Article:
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Monday, April 27, 2009

Government is Always the Scapegoat

The first session at the Milken Institute Global Conference [Update: Session video]:

Financial Recovery: When and How?


Mohamed El-Erian, CEO and Co-Chief Investment Officer, Pacific Investment Management Co. (PIMCO)

Steve Forbes, Chairman and CEO, Forbes Inc.; Editor-in-Chief, Forbes

Kenneth Griffin, Founder, President and CEO, Citadel Investment Group LLC

John Micklethwait, Editor-in-Chief, The Economist


Michael Klowden, President and CEO, Milken Institute

The Global Conference kicks off by addressing the questions at the top of everyone's mind this year. Just where are we in the financial crisis? Is it the top of the eighth inning, or are we still stuck in the bottom of the third, with many more twists and turns still in store? Our panelists will attempt to quantify how much has been broken and how much has been repaired. What more needs to be done to promote a recovery? Are government efforts to restore normal lending and stabilize the banking system having any effect? What might be the effects of stimulus spending? Have we allocated too much — or too little — to address the problems? What indicators will signal that a recovery is under way?

I was curious to see how the attitudes had changed relative to last year, if they had changed at all, e.g. whether there would be any self-reflection, acceptance that the financial sector would have to change. But, nope, not from this panel anyway. There was a lot of talk and worry about the growing role of government in the economy, that was viewed as the main cause of all the problems in the past, and of problems yet to come. There was very little about the financial sector must change in order to stabilize the system going forward, very little about what needs to be done to clean up their own houses.

So the game so far this year, if one session is any indication, is to blame the government for the problems we have, and to point to the government as the biggest potential impediment to the recovery. I don't know if this is a conscious strategy or not, but it seems clear that blame the government is the defense against more regulation.

Forbes is a good example. He said unionization, the government takeover of banking and insurance, the stimulus program, regulation of the financial sector, and other government intervention will potentially stall the recovery. It was government that created this mess, he blames the Fed's low interest rates for the bubble (though later he blamed mark to market, fear of regulators causing assets to be undervalued, and the Fed allowing the dollar to fall too far, but the theme was always that government is the problem), and he says that if the government doesn't get out of the way, the recovery will be very slow. He had one main recommendation for ending the crisis: The Fed should aggressively buy MBS starting now. The fact that they haven't is the reason we are still having problems (so, it's the government's fault).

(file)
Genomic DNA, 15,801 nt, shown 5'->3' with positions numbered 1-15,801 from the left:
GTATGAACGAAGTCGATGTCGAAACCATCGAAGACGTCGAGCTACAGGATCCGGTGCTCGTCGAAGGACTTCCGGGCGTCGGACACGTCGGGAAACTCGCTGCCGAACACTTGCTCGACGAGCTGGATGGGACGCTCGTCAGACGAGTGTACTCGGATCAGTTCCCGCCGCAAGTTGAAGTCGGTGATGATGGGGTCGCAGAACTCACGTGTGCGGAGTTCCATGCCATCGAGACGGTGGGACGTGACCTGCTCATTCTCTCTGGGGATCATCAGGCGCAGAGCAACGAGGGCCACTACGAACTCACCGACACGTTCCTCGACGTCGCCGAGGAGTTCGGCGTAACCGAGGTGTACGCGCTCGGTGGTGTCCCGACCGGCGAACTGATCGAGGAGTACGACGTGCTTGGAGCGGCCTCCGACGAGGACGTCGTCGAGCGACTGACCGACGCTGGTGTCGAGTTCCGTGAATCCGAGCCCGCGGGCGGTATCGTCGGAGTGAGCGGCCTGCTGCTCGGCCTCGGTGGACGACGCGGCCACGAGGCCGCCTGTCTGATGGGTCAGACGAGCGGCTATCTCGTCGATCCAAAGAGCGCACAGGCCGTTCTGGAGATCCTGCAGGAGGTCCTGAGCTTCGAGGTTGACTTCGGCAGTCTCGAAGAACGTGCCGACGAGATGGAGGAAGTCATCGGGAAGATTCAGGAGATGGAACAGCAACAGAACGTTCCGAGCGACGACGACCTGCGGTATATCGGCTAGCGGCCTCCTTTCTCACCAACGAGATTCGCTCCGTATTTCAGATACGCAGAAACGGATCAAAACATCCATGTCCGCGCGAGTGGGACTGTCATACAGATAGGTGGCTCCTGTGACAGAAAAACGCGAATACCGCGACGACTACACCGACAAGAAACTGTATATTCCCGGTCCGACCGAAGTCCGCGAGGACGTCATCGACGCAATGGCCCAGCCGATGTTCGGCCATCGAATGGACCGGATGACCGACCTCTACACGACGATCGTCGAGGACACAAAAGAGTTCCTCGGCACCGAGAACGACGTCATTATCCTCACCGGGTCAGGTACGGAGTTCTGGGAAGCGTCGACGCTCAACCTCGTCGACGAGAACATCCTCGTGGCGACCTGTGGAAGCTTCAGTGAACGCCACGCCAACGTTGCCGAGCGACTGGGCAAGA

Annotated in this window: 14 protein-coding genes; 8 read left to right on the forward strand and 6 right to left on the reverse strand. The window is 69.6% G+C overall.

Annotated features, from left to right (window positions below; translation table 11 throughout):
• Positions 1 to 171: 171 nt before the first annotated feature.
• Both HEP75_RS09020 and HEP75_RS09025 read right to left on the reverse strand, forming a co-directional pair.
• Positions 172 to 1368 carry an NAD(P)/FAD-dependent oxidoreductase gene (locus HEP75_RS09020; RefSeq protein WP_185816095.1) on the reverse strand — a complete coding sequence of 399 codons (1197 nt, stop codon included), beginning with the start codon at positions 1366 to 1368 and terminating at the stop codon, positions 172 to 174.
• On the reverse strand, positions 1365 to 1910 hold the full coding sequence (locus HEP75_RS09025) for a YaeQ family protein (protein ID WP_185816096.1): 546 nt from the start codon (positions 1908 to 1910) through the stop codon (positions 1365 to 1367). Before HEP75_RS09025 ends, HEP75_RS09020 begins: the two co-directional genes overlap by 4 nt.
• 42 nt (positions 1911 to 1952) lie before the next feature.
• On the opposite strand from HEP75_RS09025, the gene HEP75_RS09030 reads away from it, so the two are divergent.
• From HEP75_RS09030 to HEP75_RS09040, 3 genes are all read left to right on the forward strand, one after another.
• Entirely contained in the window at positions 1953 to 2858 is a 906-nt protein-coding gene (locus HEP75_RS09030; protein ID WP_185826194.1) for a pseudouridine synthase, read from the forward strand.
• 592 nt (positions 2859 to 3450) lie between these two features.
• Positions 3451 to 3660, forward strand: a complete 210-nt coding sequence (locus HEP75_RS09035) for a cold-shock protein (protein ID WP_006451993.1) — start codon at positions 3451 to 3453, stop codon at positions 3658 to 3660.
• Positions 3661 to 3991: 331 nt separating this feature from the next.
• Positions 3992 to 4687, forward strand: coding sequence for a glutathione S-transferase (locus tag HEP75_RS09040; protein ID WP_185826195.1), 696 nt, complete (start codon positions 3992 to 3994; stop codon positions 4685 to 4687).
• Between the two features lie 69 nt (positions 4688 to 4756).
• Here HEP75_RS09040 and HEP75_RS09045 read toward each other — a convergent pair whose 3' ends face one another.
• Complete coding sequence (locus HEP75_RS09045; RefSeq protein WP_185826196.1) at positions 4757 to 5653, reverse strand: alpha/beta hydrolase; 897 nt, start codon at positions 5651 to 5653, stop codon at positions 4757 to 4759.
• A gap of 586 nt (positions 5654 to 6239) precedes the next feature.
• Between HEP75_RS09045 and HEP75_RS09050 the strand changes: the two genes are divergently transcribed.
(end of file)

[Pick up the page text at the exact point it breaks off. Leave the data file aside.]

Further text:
Griffin also blames government, even brings up the "how many people did we lift out of poverty defense" of financial innovation. But here's the argument that caught my attention. He says the the typical household does not understand all the ways it benefited from the financial sector over the last few decades. Thus, when we socialize losses, as we must do, we are merely taking some of those gains back - households are still better off overall. How is this the government's fault? Instead of explaining this to households so they'd understand, they have stoked populist anger, and that will lead to government reactions that will make things worse.

I shouldn't say that there was no attention at all to how the financial sector must change. In fact, one of the last questions asked was exactly that, "How must financial sector change?" Griffins answer was representative. He said that existing regulations are fine, but they weren't enforced. Thus, we need regulators to enforce what is there, not new regulation . In fact, he'd like some of the existing regulation to go away, and he cited California state law as an example. California has non-recourse laws, and he said this was a very large part of why we had the bubble. Without those laws, things aren't nearly so bad. He also blames Fannie and Freddie for the crisis, and says it proves regulation doesn't work.

The last question they were asked is "The one thing we should do to end the crisis faster." My notes on their responses:

El-Erian: Innovation got ahead of infrastructure. Don't kill the innovation, instead update the infrastructure. This was the closest anyone came to0 admitting that the financial sector must undergo change.

Forbes: The Fed should get more aggressive on MBS. Don't turn the US into Europe.

Griffin: Foster innovation by removing the government from picking winners and losers. The sooner we do that, the faster we'll recover.

Micklethwait: Sort out the good/bad banks as fast as possible, the fight for liberal, free market capitalism. Agrees with Griffin that government should explain how common person benefited from financial innovation so they'll feel better about helping to clean it up.

So there you have it, you don't know what's good for you. The financial sector is fine, so get out of the way, leave them alone, and let them make your lives better once again.

Needless to say, I see things a bit different. [I should edit this, but it will have to do as is ... off to the next session...]

Update: Here's the video:

    Posted by on Monday, April 27, 2009 at 09:49 AM in Economics, Financial System | Permalink  TrackBack (0)  Comments (50)


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